The general public is now starting to hear about something that the healthcare community has been freaking out about for awhile now. We use the term "RAC Audits"; to the uninitiated, that stands for "recovery audit contractors".

Their basic purpose is to go into hospitals and other types of healthcare facilities and determine if Medicare overpaid for procedures, or see if they agree with medical determination of diagnoses and treatments. Thus far, in three states, these audits have recovered more than $300 million dollars in three years, which is why it's about to expand across the country; this has become a very lucrative business more so than the audits the OIG performed on hospitals looking for fraud.

As usual, I see two sides of this issue, and therefore I have two different opinions on this. On the one hand, billing errors do happen, and there is billing fraud. There's less fraud than errors, but the fear of being called on fraudulent billing is scary enough. However, being paid money that you're not supposed to be getting and being made to give it back sounds fair on the surface. At least Medicare, to its credit, will sometimes go the other way; if they see they should have paid more money, they'll pay it. Unfortunately, that doesn't seem to occur as often, obviously judged by how much money has been recovered.

On the other hand, going back and reviewing medical records and determining that a physician could have done something different is another matter. Suddenly it comes down to interpretation, and doctors performing legitimate medical procedures being told on the back end that what they did, and how the diagnoses were coded based on what the physicians determined, opens up a Pandora's box that just isn't fair. The money being taken back doesn't hurt the doctors; it hurts the hospitals. Medical records people are trained to code exactly what's in the record, and inpatient claims are paid based on diagnosis code. Small changes of interpretation can affect hospital reimbursement drastically, and, since more hospitals are losing money than making money, these kinds of audits are going to end up putting patients at risk.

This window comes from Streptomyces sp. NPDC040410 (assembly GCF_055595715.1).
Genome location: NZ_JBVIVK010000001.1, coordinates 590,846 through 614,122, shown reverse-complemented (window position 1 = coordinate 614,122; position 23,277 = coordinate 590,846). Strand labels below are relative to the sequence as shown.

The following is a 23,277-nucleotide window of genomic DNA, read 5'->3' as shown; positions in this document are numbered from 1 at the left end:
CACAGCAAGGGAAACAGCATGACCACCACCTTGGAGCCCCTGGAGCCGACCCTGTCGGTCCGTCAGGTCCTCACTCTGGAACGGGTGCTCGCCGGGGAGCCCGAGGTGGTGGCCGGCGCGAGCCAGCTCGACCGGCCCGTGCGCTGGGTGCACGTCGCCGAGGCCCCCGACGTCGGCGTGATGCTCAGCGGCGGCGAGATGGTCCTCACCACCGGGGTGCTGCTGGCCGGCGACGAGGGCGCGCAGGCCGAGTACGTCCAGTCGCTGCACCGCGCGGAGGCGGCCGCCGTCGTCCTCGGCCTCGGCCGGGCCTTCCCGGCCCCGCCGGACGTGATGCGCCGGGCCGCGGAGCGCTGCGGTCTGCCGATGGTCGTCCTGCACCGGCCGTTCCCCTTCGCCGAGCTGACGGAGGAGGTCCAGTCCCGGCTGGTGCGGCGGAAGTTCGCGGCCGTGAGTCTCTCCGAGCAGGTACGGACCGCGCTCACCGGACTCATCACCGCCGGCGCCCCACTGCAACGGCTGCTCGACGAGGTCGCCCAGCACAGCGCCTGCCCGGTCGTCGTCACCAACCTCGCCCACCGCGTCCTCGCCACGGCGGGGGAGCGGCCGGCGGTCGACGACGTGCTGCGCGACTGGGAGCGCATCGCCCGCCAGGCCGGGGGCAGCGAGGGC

Hospitals can challenge legally, but financially, it's not feasible most of the time. If a hospital fights these rulings it will cost a lot of money in legal fees, and they may lose anyway. As it pertains to fraud audits, if a hospital loses they have to pay 3 times the initial claim by the auditors; I haven't heard what the figure is for these audits, but I will at some point. Either way, it's hard to fight the government, or the government's representatives, because they always have more money. Hospitals have appealed 11% of the claims against them; they've only won 5% on the back end.

I hope you can see the dilemma. Since most hospitals have a small positive budget margin, being hit with a large judgment could put good healthcare at risk. The story I read talked about a rehabilitation hospital that was hit with a $2.9 million dollar judgment and had to look for a buyer or close their doors. I've heard of hospitals hit with judgments of over $10 million dollars; that will take a chunk out of anyone. And Medicare doesn't have to wait for you to pay them back; they just won't pay you anything until they have all their money, so hospitals have no choice, even if they appeal. Still, if there are errors as it pertains to billing in general, I don't have a big problem with it; I do have problems with coming in and changing diagnoses that may or may not be a judgment call. In my mind, that's still what the OIG (Office of the Inspector General) is for.